Females are typically not fed when being held simply for larval collection (New 1990). However, broodstock held indoors for extended periods of time will require a nutritionally complete diet and excellent water quality to promote superior egg production and quality. Not much work has been done on broodstock nutrition, even though it could potentially impact egg, sperm and larval quality (Cavalli et al. 1999, 2000a,b, 2001b, 2003; Samuel et al.
1999). Chapter 12 discusses the information that is currently available. More recently, however, Murmu et al. (2007) found that the use of formulated feeds (46.1% crude protein) enhanced ovarian development of M. rosenbergii over the sole use of natural feeds (clam and squid meat). Samuel etal. (1999) studied the effects of diet (1:1:2 mix of clam meat, squid and pelleted shrimp feed versus clam only or clam only fed every two days) on male reproductive performance in M. malcolmsonii. Respectively, each diet was tested in successive studies using wild-caught prawns from freshwater areas of Manampadi, India. They found no significant reduction in sperm count, percentage of live sperm or percentage of abnormal sperm in prawns fed the mix of clam, squidandpellets. However, spermcountandpercent-age of live sperm were significantly reduced and percentage of abnormal sperm significantly increased in prawns fed the clam-only diets during the 8 week studies.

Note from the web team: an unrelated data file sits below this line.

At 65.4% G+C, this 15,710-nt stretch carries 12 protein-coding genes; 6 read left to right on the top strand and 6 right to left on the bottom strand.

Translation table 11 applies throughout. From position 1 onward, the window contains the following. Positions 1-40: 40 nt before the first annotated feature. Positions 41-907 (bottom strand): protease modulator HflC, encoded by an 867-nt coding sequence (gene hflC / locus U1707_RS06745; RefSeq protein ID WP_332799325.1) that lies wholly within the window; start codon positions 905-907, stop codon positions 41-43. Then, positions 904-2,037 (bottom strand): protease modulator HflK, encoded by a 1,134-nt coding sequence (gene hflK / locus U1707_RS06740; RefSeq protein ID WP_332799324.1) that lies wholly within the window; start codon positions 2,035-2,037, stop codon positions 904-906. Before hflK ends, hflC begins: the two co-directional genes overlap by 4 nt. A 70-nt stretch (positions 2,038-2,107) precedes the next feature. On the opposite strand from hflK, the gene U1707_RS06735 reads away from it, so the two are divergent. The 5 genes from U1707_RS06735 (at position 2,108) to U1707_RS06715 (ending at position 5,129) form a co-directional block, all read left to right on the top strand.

Sandifer & Smith (1978) and Daniels et al. (1992) both described feeding strategies for maintaining broodstock indoors for extended periods. Daniels etal. (1992) stated that when commercially available pelleted diets are not nutritionally sufficient, supplements such as pieces of beef liver or squid, cut to the appropriate size, should be fed at least twice per week. On the day of supplemental feeding, 50% of the amount of the pelleted diet should be substituted with a dry weight equivalent of beef liver or squid. As beef liver and squid have moisture contents of approximately 80%, 1 kg of either would be only 200 g by dry weight.
The amount of feed fed per day should be divided equally into two feedings (early morning and late afternoon). Broodstock should be fed at a daily rate of 1 to 3% of total biomass. The feeding rate should be adjusted to match consumption. Sandifer & Smith (1978) fed prawns Purina Marine Ration 25 (a commercial diet) once or twice daily at 1 to 2% of body weight and provided supplemental feeds (squid, ground fish, spinach, etc.) ad libitum several times weekly. A formulated diet containing 44% crude protein and 9% total lipids were offered in excess twice a day (0930 and 1800) to captive broodstock with excellent results (Cavalli et al. 2001a).
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